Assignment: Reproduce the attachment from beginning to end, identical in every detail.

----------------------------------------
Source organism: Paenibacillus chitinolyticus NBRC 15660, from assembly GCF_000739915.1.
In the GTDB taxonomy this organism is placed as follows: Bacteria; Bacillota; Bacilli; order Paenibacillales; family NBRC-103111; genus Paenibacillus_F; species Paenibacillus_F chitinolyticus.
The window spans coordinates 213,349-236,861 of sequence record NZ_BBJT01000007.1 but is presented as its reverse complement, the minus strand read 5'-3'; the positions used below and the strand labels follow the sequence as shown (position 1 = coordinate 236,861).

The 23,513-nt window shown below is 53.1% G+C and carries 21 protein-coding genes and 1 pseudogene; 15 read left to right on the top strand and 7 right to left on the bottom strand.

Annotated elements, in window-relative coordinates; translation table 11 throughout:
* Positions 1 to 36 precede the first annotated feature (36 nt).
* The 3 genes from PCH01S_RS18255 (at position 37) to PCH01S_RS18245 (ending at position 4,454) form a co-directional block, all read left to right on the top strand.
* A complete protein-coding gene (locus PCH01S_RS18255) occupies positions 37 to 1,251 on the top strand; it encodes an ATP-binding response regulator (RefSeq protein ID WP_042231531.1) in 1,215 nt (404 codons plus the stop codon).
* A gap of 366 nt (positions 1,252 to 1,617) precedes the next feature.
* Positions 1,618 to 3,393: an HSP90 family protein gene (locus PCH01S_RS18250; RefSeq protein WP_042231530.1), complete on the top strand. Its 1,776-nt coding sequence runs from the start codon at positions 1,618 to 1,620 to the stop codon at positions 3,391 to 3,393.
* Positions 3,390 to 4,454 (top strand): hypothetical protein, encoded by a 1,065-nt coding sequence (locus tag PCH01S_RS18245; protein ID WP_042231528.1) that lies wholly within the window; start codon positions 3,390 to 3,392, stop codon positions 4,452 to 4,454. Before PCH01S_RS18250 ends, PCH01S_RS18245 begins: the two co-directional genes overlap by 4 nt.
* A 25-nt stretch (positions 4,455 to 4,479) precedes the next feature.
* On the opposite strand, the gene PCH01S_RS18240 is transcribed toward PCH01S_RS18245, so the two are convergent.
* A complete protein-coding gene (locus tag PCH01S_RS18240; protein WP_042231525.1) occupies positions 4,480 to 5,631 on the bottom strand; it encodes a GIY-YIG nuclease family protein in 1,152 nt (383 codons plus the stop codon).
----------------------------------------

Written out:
Source organism: Paenibacillus chitinolyticus NBRC 15660, from assembly GCF_000739915.1.
In the GTDB taxonomy this organism is placed as follows: Bacteria; Bacillota; Bacilli; order Paenibacillales; family NBRC-103111; genus Paenibacillus_F; species Paenibacillus_F chitinolyticus.
The window spans coordinates 213,349-236,861 of sequence record NZ_BBJT01000007.1 but is presented as its reverse complement, the minus strand read 5'-3'; the positions used below and the strand labels follow the sequence as shown (position 1 = coordinate 236,861).

The 23,513-nt window shown below is 53.1% G+C and carries 21 protein-coding genes and 1 pseudogene; 15 read left to right on the top strand and 7 right to left on the bottom strand.

Annotated elements, in window-relative coordinates; translation table 11 throughout:
* Positions 1 to 36 precede the first annotated feature (36 nt).
* The 3 genes from PCH01S_RS18255 (at position 37) to PCH01S_RS18245 (ending at position 4,454) form a co-directional block, all read left to right on the top strand.
* A complete protein-coding gene (locus PCH01S_RS18255) occupies positions 37 to 1,251 on the top strand; it encodes an ATP-binding response regulator (RefSeq protein ID WP_042231531.1) in 1,215 nt (404 codons plus the stop codon).
* A gap of 366 nt (positions 1,252 to 1,617) precedes the next feature.
* Positions 1,618 to 3,393: an HSP90 family protein gene (locus PCH01S_RS18250; RefSeq protein WP_042231530.1), complete on the top strand. Its 1,776-nt coding sequence runs from the start codon at positions 1,618 to 1,620 to the stop codon at positions 3,391 to 3,393.
* Positions 3,390 to 4,454 (top strand): hypothetical protein, encoded by a 1,065-nt coding sequence (locus tag PCH01S_RS18245; protein ID WP_042231528.1) that lies wholly within the window; start codon positions 3,390 to 3,392, stop codon positions 4,452 to 4,454. Before PCH01S_RS18250 ends, PCH01S_RS18245 begins: the two co-directional genes overlap by 4 nt.
* A 25-nt stretch (positions 4,455 to 4,479) precedes the next feature.
* On the opposite strand, the gene PCH01S_RS18240 is transcribed toward PCH01S_RS18245, so the two are convergent.
* A complete protein-coding gene (locus tag PCH01S_RS18240; protein WP_042231525.1) occupies positions 4,480 to 5,631 on the bottom strand; it encodes a GIY-YIG nuclease family protein in 1,152 nt (383 codons plus the stop codon).